OTTAWA (Reuters) - Canadian households have felt little fallout from the global credit troubles, with mortgage and consumer credit expanding and no big increases in arrears or delinquencies, according to a report released on Wednesday.
The report, prepared by the Canadian Imperial Bank of Commerce, supports the Bank of Canada's view that the country has been less affected than Europe and the United States by the financial market breakdown that originally stemmed from the U.S. subprime mortgage market.
Looking at the most recent data available on mortgages, personal loans, credit cards, household debt and consumer bankruptcies, CIBC economist Benjamin Tal concludes: "So far the credit crunch did not impact the Canadian household credit market in any significant way."
Numbers from January and February suggest Canadians are confident enough in their incomes to shrug off the subprime crisis and continue to take out mortgages at a robust rate.
CIBC forecasts mortgage outstanding will grow by about 8 percent to 9 percent this year, down slightly from the 13 percent growth in 2007.
"This is very different than the situation south of the border where the pace of growth in mortgage outstanding has slowed significantly," it said.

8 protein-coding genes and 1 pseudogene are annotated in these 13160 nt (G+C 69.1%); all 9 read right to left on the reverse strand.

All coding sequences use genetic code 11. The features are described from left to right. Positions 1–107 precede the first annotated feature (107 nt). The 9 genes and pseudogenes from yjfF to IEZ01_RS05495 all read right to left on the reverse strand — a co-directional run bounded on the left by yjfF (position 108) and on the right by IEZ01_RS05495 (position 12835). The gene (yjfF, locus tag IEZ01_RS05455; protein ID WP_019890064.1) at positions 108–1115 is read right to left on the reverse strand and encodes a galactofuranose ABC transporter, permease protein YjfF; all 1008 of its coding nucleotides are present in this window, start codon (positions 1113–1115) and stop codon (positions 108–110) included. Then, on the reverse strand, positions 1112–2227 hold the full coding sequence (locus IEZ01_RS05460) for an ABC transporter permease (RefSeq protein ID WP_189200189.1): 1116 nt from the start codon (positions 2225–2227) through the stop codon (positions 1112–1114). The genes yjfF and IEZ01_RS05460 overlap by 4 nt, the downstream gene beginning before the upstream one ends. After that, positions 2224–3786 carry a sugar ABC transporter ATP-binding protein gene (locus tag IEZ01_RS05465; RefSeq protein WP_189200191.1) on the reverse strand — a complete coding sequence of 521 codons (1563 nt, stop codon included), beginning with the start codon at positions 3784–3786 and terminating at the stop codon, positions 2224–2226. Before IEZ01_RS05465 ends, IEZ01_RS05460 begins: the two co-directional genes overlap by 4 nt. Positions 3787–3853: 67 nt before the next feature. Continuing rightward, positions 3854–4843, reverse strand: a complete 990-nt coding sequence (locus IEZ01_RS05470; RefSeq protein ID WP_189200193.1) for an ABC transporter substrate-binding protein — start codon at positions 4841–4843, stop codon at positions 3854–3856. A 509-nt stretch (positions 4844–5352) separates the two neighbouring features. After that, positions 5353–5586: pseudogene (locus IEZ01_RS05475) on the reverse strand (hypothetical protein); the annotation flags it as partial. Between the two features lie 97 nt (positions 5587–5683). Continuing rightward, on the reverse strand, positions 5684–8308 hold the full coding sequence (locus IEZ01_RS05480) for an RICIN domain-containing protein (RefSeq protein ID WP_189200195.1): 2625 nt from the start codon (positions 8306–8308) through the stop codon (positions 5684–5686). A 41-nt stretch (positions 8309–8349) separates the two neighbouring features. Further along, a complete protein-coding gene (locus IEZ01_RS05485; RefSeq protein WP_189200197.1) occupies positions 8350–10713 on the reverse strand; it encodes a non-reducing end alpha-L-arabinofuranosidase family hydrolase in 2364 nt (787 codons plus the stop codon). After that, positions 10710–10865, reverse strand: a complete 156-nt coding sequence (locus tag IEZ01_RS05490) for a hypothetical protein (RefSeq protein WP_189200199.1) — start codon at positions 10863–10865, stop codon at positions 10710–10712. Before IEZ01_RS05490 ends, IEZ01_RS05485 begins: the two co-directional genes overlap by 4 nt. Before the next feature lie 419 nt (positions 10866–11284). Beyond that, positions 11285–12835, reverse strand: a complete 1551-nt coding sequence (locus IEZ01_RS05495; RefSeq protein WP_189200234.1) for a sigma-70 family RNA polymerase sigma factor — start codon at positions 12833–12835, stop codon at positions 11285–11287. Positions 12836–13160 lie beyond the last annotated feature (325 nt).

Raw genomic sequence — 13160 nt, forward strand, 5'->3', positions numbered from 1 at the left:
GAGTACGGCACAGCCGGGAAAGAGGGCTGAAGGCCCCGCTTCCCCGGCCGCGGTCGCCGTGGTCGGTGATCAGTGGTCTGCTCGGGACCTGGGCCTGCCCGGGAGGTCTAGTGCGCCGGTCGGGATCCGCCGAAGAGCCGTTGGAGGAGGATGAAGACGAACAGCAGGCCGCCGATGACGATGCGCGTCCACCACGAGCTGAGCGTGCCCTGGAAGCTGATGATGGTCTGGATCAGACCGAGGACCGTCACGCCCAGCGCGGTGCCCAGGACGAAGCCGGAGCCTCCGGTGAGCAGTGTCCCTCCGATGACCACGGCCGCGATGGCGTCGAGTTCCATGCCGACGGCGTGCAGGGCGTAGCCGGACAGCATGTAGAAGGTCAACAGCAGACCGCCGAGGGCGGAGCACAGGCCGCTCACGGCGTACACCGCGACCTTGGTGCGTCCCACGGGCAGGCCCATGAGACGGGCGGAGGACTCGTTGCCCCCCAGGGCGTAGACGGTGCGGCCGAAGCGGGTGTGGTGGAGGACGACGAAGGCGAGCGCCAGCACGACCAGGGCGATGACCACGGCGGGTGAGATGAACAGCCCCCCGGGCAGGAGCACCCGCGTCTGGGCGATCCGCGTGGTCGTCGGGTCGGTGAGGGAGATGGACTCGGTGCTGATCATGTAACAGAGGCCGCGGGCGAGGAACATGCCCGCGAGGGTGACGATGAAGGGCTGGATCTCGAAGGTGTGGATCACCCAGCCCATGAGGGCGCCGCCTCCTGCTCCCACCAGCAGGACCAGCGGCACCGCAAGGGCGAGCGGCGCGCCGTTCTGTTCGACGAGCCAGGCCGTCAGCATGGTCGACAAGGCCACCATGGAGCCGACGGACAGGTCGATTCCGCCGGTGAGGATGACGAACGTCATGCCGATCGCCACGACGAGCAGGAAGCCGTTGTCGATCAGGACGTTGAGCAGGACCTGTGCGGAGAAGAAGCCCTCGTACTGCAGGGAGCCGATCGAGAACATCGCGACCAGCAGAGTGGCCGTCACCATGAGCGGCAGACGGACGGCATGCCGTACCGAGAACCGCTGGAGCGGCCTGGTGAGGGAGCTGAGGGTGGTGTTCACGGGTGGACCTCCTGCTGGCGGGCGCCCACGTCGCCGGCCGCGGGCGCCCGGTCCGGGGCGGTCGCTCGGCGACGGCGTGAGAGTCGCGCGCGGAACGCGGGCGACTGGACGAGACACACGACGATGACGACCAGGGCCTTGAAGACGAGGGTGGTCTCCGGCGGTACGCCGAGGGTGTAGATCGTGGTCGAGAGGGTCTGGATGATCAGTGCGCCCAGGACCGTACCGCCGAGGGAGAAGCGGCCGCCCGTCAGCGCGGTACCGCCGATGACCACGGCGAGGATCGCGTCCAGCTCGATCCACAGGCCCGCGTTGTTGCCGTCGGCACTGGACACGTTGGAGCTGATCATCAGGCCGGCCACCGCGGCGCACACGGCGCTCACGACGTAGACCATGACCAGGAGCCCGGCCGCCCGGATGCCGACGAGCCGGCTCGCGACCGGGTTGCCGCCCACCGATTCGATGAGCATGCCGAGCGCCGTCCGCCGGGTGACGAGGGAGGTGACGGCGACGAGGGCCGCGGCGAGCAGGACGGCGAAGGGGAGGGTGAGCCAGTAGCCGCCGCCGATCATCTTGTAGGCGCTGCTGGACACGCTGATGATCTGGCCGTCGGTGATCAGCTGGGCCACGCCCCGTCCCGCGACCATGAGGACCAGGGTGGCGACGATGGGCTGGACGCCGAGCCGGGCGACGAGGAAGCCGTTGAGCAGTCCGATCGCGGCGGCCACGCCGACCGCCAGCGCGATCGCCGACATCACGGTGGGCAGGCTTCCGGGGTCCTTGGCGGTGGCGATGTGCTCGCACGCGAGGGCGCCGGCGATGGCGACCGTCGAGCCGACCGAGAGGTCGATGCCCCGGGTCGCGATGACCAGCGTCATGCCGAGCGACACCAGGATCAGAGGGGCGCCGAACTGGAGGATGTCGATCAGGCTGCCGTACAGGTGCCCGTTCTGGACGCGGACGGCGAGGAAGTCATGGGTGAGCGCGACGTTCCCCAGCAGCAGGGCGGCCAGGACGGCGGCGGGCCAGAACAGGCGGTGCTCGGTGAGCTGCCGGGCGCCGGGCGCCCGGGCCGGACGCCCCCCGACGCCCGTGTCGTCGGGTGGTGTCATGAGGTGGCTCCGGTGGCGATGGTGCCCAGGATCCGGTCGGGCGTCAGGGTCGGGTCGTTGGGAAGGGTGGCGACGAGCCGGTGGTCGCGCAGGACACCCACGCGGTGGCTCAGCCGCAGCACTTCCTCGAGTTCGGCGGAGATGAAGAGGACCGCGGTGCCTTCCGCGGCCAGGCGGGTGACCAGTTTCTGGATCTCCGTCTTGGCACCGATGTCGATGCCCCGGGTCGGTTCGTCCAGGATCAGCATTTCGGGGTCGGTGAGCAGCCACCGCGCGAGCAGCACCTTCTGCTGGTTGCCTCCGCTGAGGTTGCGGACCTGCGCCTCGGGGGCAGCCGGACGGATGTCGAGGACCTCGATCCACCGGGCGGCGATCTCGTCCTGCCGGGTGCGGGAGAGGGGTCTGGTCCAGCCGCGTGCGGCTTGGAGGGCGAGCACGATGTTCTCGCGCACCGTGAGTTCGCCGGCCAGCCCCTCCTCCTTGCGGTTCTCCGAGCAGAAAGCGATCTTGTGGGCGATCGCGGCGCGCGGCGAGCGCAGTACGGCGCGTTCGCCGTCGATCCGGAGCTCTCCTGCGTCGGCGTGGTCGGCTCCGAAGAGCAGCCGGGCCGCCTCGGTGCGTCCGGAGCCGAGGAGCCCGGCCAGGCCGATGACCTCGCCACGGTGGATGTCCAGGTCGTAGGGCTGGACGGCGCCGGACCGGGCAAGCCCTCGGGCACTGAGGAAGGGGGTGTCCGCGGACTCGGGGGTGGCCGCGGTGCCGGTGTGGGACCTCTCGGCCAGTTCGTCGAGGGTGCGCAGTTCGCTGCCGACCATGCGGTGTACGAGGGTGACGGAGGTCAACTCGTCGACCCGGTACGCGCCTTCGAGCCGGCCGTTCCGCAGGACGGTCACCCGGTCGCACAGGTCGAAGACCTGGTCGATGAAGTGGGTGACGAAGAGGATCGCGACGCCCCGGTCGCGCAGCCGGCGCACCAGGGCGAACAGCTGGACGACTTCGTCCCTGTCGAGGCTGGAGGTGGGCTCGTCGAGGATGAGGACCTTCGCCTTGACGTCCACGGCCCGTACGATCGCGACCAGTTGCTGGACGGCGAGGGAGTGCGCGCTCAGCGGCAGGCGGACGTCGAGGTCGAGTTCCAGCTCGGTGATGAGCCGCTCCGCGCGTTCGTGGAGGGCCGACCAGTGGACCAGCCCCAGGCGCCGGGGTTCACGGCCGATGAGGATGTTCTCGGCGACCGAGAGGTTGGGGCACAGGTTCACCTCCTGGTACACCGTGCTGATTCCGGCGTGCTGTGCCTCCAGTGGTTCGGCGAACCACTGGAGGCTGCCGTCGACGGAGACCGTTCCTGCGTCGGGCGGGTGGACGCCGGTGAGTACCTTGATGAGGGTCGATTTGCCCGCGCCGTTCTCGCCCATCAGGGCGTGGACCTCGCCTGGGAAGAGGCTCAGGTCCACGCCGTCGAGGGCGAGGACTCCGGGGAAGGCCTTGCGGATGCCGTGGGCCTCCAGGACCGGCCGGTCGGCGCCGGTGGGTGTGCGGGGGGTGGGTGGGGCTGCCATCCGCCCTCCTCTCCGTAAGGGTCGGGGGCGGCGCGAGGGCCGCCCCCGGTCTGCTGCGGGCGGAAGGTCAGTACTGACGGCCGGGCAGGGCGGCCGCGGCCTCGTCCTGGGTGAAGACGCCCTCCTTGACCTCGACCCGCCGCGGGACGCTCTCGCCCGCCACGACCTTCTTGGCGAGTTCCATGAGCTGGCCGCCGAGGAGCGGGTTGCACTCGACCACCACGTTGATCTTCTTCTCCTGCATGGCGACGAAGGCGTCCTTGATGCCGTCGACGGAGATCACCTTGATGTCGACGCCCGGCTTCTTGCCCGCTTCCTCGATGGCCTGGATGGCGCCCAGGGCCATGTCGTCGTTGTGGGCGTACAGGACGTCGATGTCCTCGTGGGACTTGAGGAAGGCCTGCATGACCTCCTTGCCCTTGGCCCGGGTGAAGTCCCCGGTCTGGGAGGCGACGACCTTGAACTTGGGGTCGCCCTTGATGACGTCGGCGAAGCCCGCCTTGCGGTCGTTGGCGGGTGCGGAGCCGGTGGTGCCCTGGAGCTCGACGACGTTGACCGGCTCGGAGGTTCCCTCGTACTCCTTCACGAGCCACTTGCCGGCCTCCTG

Also unlike the United States where foreclosures are on the rise, the arrears rate in Canada remains low at 0.26 percent. CIBC expects some upward pressure on arrears over the next year but a strong labor market will help limit the increase, it said.
The Bank of Canada said in January that both household and business credit continued to grow at a healthy clip but that there had been some tightening in the prices, terms and availability of credit.
It said the spread between the effective household borrowing rate and the bank's expected overnight rate had increased by about 20 to 25 basis points since October 2007.
CIBC's report said consumer credit has grown at an annual rate of about 15 percent as of January and credit cards outstanding is seen rising by 11-12 percent in the next 12 months. CIBC sees no significant jump in delinquency rates.
However, households are using a bigger share of their disposable income to pay off debt. Consumer bankruptcies are expected to grow by 4 to 5 percent in 2008 as the U.S. slowdown hits manufacturers in the provinces of Ontario and Quebec, CIBC said.
Reporting by Louise Egan; editing by Renato Andrade